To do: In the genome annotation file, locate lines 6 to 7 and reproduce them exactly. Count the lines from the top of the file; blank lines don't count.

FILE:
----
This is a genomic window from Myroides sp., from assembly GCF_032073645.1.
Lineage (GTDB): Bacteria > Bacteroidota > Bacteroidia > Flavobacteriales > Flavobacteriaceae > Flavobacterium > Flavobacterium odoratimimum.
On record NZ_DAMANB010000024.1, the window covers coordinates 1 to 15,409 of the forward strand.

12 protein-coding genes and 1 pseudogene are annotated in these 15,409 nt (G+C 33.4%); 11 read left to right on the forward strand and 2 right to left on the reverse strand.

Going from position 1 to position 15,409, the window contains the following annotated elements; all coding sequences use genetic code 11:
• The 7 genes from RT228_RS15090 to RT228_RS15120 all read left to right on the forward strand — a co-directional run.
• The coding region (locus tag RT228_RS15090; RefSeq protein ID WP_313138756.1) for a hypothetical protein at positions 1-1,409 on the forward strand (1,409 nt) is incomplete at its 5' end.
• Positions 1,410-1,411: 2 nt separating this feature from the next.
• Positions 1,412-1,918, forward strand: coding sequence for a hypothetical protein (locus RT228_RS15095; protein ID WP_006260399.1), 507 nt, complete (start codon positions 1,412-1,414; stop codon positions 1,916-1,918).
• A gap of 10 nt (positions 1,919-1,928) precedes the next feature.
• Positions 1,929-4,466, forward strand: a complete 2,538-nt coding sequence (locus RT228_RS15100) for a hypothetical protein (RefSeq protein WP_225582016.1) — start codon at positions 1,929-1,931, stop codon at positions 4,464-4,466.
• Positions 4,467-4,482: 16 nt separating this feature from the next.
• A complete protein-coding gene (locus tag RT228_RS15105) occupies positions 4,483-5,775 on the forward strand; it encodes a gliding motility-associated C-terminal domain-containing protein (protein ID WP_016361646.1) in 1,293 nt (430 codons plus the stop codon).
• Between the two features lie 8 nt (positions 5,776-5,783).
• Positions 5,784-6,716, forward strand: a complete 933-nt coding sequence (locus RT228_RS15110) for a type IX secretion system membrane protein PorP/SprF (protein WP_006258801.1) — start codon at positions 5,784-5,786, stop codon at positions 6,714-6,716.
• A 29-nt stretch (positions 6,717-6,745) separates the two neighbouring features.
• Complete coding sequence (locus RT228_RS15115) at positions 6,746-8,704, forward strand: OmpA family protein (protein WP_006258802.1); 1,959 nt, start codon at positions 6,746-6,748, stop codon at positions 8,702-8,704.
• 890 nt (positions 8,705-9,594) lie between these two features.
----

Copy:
• The 7 genes from RT228_RS15090 to RT228_RS15120 all read left to right on the forward strand — a co-directional run.
• The coding region (locus tag RT228_RS15090; RefSeq protein ID WP_313138756.1) for a hypothetical protein at positions 1-1,409 on the forward strand (1,409 nt) is incomplete at its 5' end.